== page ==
The only time my brain works slow...

My mom went out and bought this game to help the boys learn their times tables. I learned multiplication by listening to a record in class. To this day when I am searching the dark recesses of my brain for what is eight times twelve, I will hear that little drum beat in my head and I am in third grade all over again.

If there is one thing I struggle with teaching the chil'rens, its math. That is to be expected when you are a math retard yourself. I've been able to keep my head above water so far because all we've ventured into is addition, subtraction, multiplication and a little division. My butt gets a little quivery when I ponder fractions, decimals and algebra. Anything further than that and we are going to have someone else teach it to them.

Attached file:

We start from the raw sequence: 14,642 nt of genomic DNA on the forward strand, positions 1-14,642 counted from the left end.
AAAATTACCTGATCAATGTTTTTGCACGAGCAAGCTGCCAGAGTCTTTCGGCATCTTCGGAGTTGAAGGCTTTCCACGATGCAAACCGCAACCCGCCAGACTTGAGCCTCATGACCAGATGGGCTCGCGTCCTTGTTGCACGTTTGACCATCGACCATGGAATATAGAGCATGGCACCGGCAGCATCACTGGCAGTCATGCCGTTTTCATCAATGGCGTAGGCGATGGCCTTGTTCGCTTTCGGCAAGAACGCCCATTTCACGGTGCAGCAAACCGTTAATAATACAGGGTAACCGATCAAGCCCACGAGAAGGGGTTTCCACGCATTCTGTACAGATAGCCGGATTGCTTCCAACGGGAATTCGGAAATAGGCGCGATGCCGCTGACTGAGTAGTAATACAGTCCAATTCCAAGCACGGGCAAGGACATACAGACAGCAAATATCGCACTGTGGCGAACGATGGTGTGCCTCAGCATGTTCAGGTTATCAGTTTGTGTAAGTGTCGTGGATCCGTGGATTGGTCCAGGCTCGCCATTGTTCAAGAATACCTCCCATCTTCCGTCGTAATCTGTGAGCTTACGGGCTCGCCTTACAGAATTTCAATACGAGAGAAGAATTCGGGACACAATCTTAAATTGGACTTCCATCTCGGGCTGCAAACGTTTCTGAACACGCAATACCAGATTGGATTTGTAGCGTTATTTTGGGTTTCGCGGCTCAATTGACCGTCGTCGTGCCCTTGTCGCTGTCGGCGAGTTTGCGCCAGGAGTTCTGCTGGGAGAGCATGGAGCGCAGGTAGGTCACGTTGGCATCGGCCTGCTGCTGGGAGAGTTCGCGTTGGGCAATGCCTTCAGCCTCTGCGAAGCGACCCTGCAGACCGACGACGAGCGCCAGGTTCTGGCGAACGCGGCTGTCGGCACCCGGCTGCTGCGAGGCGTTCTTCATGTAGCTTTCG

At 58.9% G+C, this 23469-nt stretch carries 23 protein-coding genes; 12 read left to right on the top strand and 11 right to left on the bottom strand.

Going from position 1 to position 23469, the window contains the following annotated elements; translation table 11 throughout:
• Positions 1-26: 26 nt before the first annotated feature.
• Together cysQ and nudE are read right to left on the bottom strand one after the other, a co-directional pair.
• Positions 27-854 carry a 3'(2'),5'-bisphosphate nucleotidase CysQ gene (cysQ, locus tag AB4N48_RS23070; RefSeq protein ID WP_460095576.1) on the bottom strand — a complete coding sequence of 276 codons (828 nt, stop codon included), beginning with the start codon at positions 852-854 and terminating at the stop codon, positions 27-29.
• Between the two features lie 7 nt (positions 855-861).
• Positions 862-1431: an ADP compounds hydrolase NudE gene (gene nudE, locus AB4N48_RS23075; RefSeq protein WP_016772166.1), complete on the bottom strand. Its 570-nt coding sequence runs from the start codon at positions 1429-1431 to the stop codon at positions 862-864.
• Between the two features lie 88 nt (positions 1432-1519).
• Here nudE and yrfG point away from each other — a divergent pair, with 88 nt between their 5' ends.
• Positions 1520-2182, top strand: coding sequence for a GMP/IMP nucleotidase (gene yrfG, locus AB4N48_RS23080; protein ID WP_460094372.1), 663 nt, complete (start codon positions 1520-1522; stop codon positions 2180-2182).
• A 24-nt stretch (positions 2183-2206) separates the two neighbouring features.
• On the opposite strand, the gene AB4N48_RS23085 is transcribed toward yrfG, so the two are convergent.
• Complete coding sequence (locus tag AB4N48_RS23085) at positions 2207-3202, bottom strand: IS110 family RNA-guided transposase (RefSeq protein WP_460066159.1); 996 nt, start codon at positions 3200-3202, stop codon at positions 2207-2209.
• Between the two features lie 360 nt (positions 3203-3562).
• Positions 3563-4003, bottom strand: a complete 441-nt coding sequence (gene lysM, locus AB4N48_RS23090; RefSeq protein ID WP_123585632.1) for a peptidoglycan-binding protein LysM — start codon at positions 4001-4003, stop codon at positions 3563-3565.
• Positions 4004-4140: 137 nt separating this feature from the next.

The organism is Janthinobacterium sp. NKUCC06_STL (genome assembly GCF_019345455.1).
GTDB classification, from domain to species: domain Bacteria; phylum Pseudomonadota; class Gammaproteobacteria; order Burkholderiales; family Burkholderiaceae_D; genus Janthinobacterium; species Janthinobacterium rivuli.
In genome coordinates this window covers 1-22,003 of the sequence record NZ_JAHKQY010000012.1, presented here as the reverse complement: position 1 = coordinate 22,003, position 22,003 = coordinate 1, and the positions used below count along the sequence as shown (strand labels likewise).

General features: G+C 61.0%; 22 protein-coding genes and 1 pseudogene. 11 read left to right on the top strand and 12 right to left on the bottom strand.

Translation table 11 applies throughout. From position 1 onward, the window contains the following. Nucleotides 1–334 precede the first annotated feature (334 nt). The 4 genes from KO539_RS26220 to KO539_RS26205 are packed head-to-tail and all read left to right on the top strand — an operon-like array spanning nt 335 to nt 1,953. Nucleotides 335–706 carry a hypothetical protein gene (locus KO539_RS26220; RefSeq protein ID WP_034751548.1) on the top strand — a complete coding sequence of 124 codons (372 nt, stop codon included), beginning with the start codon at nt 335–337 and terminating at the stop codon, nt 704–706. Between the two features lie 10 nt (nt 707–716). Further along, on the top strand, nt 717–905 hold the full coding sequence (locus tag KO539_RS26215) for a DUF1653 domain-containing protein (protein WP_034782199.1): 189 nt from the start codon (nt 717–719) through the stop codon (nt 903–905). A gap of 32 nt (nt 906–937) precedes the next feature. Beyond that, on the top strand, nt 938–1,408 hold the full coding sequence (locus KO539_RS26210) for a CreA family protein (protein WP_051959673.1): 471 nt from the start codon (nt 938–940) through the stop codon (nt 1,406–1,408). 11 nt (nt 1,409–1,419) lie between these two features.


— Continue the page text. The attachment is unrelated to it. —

Maybe it's because I am so very right-brained, I have always had a very challenging time understanding the concept of math. It all started in the second grade. We used to have little competitions where we'd have timed math quizzes. Whoever won and got them all right won some sort of toy or candy. Food--the ultimate motivator. I really, really wanted to win but I never, never could. My brain just wouldn't work fast enough. It was so frustrating! My problems continued. All through elementary my teachers would have to place me in higher grades when it came to reading and language time. But when it was time for math, I was left with the special kids, the rednecks from the trailer park and the brown kids who no habla ingles.